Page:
Let’s be honest, it’s probably a lot cheaper and a lot less of a hassle to find a PhD program in the country you live in. You potentially have to spend money visiting the school, and then there are also the flight, overweight baggage fees, and international student tuition costs to consider. Even before all of that, there are essential forms you need to fill out to obtain your student visa. But don’t despair! It’s a daunting process, but it can be broken down into manageable steps. This post will hopefully shed some light into this complicated process.
For US students (or non UK/EU students) planning on studying in the UK, you have to spend money even before you start thinking about how to pay for your tuition and fees. After you are accepted into your degree program (congratulations!!!), you should receive an acceptance letter from them, along with other information that you need to apply for a visa. Depending on whether you are “studying for a postgraduate qualification in certain sensitive subjects”, your UK university should automatically send you information needed to apply for an ATAS (Academic Technology Approval Scheme) clearance certificate. This ATAS certificate is required for applying for your visa.
If you don’t already have one, you have to apply for a passport, or make sure your current passport’s expiration date is at least a couple of years past your estimated date of degree completion just to be sure. My passport expired a couple of years into my PhD degree program, so I had to renew my passport before I could even apply for a Tier 4 General UK student visa. Next, you have to apply for your student visa online and pay £310, or about $442 for your Tier 4 General UK student visa. Before it can be approved, you have to book an appointment to visit the British Consulate so they can capture your biometrics (basically your fingerprints), after which you get your biometrics appointment confirmation form stamped, which should be included with your visa application as a supporting document. Remember, it’s important to mail your complete visa application to the British Consulate within 2 weeks of getting your biometrics form stamped!
Hopefully you don’t go through what I had to go through, which was that I paid for my student visa online and booked an appointment to visit the nearest British Consulate (as I was living in Boston, it was fairly easy to get to the Boston location using the T). Then to my surprise, my university sent me an updated ATAS form indicating my degree had been changed. Initially I was accepted as an MPhil student that would be upgraded to a PhD student after the Probation Review at the end of the first year. However, their regulations changed and I was sent a new form that stated that I was a PhD student. This actually was really great news, but I wished they sent me this form just a few weeks earlier before I applied for everything! Due to this updated form, I looked up the procedure for applying for a new visa with new ATAS information, and I had to contact UK Visas and Immigration to inquire about getting a refund for the visa I already paid for. Luckily, because I canceled my biometrics appointment at the British Consulate, I was able to get a refund for the first visa, even though I had to pay for another visa before getting the refund as I had to meet the deadline to get my student visa before I could travel to the UK as a student and begin my degree. Once I paid for another visa, I had to go through the process of booking another biometrics appointment as soon as possible.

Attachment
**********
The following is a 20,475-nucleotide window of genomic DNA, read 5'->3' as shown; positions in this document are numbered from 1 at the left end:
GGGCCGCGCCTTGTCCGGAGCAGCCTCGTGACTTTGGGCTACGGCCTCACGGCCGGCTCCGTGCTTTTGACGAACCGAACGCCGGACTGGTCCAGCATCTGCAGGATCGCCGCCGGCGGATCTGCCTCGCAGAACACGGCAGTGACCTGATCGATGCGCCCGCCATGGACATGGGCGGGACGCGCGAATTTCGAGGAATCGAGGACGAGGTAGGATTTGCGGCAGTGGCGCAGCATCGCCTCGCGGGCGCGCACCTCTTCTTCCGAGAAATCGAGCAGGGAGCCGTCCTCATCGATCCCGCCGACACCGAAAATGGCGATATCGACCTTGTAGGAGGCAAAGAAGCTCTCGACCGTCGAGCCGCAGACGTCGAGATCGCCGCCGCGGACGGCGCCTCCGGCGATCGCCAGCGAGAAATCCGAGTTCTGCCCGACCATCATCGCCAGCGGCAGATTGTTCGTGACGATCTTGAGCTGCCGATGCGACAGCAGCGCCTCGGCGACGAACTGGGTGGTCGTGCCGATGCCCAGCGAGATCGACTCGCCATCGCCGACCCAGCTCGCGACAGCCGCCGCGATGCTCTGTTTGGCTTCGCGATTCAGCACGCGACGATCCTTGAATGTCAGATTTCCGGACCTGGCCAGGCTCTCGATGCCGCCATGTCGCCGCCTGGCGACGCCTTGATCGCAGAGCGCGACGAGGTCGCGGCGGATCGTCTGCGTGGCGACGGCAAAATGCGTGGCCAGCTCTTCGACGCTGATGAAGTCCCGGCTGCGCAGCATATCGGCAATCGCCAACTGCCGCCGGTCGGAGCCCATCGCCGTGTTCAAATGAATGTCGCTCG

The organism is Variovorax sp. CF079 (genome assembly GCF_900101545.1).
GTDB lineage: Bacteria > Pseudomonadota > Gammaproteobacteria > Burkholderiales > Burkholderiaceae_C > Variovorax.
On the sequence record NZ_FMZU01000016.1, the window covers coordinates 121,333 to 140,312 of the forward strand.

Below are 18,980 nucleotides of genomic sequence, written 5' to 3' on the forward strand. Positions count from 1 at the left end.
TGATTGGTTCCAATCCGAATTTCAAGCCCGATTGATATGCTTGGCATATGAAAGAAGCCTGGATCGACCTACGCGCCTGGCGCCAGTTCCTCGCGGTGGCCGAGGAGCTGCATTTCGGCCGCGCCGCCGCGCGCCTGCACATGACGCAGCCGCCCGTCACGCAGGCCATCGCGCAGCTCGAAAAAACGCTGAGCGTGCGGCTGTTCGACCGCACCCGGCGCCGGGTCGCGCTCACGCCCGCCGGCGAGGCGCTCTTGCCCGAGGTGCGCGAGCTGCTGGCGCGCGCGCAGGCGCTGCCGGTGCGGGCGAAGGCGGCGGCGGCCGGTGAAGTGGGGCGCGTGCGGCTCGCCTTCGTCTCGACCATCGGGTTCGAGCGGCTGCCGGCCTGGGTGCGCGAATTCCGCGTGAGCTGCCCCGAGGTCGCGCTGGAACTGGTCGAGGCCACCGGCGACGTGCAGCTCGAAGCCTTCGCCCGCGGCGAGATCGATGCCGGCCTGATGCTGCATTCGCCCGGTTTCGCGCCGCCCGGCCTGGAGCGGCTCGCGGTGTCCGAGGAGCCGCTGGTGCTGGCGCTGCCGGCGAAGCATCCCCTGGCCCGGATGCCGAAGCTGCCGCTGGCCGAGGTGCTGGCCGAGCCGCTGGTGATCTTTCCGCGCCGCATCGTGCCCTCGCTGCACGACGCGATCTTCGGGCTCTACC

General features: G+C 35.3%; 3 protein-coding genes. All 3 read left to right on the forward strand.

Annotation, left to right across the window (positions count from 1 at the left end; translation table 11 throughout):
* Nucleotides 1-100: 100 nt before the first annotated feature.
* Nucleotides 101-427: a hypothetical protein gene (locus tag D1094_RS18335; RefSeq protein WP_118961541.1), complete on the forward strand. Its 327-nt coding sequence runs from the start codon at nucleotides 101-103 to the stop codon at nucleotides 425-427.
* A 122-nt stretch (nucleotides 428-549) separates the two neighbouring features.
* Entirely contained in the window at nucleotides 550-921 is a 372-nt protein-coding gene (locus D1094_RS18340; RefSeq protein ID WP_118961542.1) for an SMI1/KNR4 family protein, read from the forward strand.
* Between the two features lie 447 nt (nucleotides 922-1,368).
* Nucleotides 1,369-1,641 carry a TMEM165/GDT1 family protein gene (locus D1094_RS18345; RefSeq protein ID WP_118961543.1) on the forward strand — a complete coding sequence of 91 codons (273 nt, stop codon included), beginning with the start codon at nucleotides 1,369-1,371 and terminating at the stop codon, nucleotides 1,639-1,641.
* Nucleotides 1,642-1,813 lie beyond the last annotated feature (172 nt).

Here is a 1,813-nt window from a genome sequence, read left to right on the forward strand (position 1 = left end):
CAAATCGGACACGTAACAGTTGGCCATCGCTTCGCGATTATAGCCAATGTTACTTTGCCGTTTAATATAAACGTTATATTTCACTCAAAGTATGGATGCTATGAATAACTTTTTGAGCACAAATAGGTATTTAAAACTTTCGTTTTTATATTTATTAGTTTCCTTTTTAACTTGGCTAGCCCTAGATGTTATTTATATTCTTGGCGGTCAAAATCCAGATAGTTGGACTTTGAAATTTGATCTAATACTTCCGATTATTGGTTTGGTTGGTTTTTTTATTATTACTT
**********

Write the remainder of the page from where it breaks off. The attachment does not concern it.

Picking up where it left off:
Then I had to make sure I had all the required student visa forms, including proof that I had enough money to pay for at least one year’s tuition and living costs. They required either your latest bank statement or a signed letter by your parents or guardians stating that they will assist you in funding your degree and living costs. Once I made copies of every form I was sending (an essential tip!), I mailed my visa application with tracking and requested a signature on delivery, hoping they would approve it as soon as possible. You should receive an email from UK Visas and Immigration stating that they received your application within a couple of days, along with the following application completion timeframes:
“UKBA customer service standards for all applications are: to complete 90% of visa applications (except settlement categories) in no more than three weeks, 98%in six weeks and 100% in 12 weeks”.
I was a bit worried that my passport with my Tier 4 General UK student visa wouldn’t arrive in time for my booked flight to the UK, but I received an email a week after I mailed my visa application stating that my visa had been issued! It luckily arrived with a couple of weeks to spare. I have a friend who had gone through the process of applying for a PhD in the UK a year ahead of me, and hearing about her experience and how long it took for her to get a visa helped me immensely. All in all, it took about 2 weeks for my visa to be approved from the time I mailed it to the UK Border Agency in New York to the time it was sent back to me. Including the time it took to renew my passport, apply for the ATAS, book the biometrics appointment, apply for the Tier 4 General UK student visa, and then do the visa process a second time, it took around 3 months.
I hope this information helps you with your application process, and good luck!!